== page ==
• elsieowen1

Preparing for your first counselling session

If you're reading this post, it is pretty likely that you have either booked your first session with your new counsellor, or you are almost ready to make that first booking.


Either way, you have already come a long way on the journey to getting the help, support and clarity you are seeking. Congratulations!


It may not feel like a time for celebration, but the effort, energy and often bravery it takes to research your options, contact a therapist and then make a booking, is usually overlooked.


Many people take weeks, months and sometimes years to pluck up the courage to get their first session booked. This tells me that it isn't such an easy step to take, but it's one you've managed to complete.


I hope you can feel at least a little proud of yourself.


Should you prepare?


As is the case with most appointments, some people expect that a degree of preparation will be necessary.


Whilst I understand the thinking behind this, and the feeling that "now the session is booked, there must be more I need to do", I don't ask my clients to do anything specific before we meet.


Because every single individual person is unique, so their experience of counselling will be, too.

The single most important part of successful therapy and counselling is the relationship you build with your therapist; there is no way to 'prepare' for getting on well, is there?


Think of this like any other new relationship in your life - you will either 'click' and get along with a new person or you won't, and there isn't much you can do about it!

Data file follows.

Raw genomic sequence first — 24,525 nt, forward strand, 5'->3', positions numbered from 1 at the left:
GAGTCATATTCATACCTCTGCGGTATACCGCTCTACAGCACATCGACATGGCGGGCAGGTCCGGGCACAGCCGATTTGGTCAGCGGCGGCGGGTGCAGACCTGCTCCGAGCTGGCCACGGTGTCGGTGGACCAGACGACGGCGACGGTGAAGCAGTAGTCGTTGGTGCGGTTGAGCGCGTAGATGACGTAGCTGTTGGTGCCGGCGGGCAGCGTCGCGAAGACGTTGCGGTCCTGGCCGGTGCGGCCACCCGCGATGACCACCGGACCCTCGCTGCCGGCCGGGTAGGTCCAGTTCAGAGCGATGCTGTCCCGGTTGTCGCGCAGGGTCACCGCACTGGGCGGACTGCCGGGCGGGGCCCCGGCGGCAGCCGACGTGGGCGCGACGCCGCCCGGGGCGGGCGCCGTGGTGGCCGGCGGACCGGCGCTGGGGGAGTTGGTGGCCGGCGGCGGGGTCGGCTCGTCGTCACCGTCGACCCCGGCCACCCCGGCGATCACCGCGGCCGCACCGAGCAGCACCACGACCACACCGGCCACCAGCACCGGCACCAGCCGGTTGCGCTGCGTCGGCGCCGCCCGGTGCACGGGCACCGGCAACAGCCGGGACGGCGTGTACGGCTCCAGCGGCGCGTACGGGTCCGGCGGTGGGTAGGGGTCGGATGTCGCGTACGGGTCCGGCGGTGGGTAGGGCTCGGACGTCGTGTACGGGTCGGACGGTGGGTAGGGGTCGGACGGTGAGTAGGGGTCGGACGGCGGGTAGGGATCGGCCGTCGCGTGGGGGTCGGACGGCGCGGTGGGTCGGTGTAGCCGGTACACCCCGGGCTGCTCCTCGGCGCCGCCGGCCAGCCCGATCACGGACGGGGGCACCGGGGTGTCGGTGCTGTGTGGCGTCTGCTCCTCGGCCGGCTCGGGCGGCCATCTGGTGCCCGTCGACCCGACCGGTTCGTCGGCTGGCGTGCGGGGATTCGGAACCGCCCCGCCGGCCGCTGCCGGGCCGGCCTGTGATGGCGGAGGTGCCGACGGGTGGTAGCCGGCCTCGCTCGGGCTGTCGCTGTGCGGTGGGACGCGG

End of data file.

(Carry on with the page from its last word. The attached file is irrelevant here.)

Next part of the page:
Although this happens rarely, it's worth saying that if we find that we aren't a good fit, I will support you with finding a more suitable therapist as much or as little as you would like.




What CAN you do?


I do appreciate that it will really help some people to have even just one thing they can do in the time between making their booking and attending their first counselling session.


Another really important part of successful counselling is being able to roughly know what your goals are.


As with goal-setting in any other situation, knowing where we are aiming for helps a lot with planning how we will get there. Also with identifying how we will know when we have reached our destination.


So what you can do, is begin to gently, slowly and gradually think about what you hope to get from the counselling process.


For example, if it is to feel 'more content', how might you know you are feeling that way when you get there?


Would you find yourself no longer searching for a new job or career, or feeling less wrapped up in finding a romantic partner?


These are really helpful questions to begin asking yourself as you embark on the counselling journey.


I'd like to emphasise that this is a gradual process. This may not happen for you overnight and it's very likely that you will come to your first session without knowing exactly what you want to achieve.


We'll be able to explore this together, from whatever point you are starting at; I'll be able to help you with identifying the goals for our work.


You can read more about first-time therapy here: